You might ask the seller who his mechanic is, and then see what you think of him before buying.
 

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Discussion Starter · #7 ·
Well, we bought a 164, the predecessor to the 166, new and had it for 7 years. We loved the 164, but it did have warranty issues with the timing belt. The V6 belt drive, oil pump drive and tensioner was extensively redesigned for the 166 and subsequent series, and from what I understand most of the timing belt sensitivities were resolved after that.

As much as I like the 166 design, I don't think I would buy one and bring it here due to parts availability, and it may not be possible anyway due to US emissions regulations, since the 166 was not officially certified under US standards.
Ah the Pininfarina-designed 164. As a kid it was my sedan equivalent to a Lamborghini Diablo. A design well ahead of its time. Always wanted one. Envy consumes me from within! hehe

As for the 166: I'm sure you're aware of the 25-year period on all cars not certified for the US. Just a few more years to go! There's a huge JDM scene in the US, maybe you can start an IDM scene?
 

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Discussion Starter · #8 ·
so, you ARE in Ecuador? We are considering moving there, and I'm finding it difficult to get reliable information on importing a "Vintage" car.
Indeed, I am! And I can tell you that in the four months between the time I decided to move here to actually pulling the trigger, local car laws changed. I'll be more than happy to answer your questions via PM if it's not Alfa-related, or right here if it is!
 

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And Don, there may be unforeseen facilitating fees involved, also, to such transactions. Just my experience working outside the country. ;);)
 

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Discussion Starter · #10 ·
First, find a mechanic who can specifically work on Alfa Romeos where you are. If you can find one, he will have a source for parts. If you can’t find a such a mechanic then do not buy the car. They are pretty complex and there will be things that you will not be able to do yourself. There will also be problems (it’s an old car) that even a good mechanic who is unfamiliar with Alfas will take a long and expensive time to repair.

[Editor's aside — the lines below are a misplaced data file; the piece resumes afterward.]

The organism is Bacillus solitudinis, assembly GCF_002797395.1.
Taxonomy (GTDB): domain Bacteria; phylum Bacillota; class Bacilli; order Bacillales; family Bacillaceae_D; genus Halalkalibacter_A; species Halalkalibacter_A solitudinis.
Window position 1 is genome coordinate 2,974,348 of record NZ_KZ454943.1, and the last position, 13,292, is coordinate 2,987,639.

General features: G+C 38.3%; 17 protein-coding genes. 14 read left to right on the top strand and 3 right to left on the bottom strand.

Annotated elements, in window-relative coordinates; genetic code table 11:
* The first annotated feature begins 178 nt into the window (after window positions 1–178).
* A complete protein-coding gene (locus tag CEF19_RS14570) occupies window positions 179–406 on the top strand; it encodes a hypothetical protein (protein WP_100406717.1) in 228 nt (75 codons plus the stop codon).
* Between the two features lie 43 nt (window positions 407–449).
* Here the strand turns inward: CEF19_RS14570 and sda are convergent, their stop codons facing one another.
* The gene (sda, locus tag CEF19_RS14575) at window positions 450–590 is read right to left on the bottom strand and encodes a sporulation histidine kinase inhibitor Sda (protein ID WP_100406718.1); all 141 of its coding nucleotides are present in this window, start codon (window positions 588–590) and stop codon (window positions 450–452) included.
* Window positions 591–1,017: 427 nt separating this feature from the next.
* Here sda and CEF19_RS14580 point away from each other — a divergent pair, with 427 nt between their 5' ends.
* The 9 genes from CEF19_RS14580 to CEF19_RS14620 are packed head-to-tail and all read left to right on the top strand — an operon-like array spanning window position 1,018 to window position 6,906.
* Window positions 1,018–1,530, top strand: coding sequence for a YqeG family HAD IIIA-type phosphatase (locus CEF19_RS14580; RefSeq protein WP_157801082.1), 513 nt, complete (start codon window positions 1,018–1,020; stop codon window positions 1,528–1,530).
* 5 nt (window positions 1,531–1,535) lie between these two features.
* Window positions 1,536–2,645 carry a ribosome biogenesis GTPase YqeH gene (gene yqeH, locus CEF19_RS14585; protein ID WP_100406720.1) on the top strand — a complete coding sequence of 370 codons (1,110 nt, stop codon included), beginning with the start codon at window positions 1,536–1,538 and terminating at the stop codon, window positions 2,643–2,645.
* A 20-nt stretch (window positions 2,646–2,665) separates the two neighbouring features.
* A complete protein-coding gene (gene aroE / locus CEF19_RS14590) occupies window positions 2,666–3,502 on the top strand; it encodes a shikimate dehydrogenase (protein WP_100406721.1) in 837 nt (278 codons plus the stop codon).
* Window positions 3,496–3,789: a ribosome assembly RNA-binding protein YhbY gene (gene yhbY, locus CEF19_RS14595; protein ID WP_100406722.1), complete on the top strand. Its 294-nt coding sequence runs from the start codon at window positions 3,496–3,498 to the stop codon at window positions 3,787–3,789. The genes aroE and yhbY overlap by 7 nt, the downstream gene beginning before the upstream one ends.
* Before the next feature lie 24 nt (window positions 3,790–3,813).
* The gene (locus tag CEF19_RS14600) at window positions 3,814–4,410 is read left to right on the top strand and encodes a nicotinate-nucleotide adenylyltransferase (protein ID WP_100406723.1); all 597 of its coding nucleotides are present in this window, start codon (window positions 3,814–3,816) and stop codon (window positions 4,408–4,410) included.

You might ask the seller who his mechanic is, and then see what you think of him before buying.
Due to taxation and other legal factors, it's not uncommon to own older, 20-30 year-old cars with 100-200k miles on the ticker. You can regularly see late 60s-early 70s Mercs for sale that have been lovingly cared for all these years.

As for your suggestion on the mechanic and parts, that sounds quite logical! It's definitely on my list of to-dos prior to pulling the trigger. Thanks for the tip!
 

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Indeed, I am! And I can tell you that in the four months between the time I decided to move here to actually pulling the trigger, local car laws changed. I'll be more than happy to answer your questions via PM if it's not Alfa-related, or right here if it is!
Do you have a more easy to pronounce given name? Mine is easy, "Don".

My wife (a Columbiana) and I have already sold our home. We've got a six month lease to pack up what we want to keep, and sell or give away everything else. Tickets to Peirera are booked for December 14, and less than a month later I expect to be in Cuenca.

I've already got the wheels in motion regarding both an Alfa and an old airplane to be imported to Colombia. Efforts to arrange the same in Ecuador have left me high and dry. I have read their law regarding old "vintage" cars being imported to Ecuador, but the Ex-pat forums suggest "yeah, but they won't actually let you do it".

I've got a 1977 Alfa Spider I wouldn't mind bringing with me, just for giggles. I've, sadly, decided to sell my 1959 Touring 2000, as the risk of confiscatory taxation and poor roads argues against taking that risk. I vaguely recall reading that one container of "personal effects" can be imported duty free, and I can see a Spider fitting nicely into a 20' container.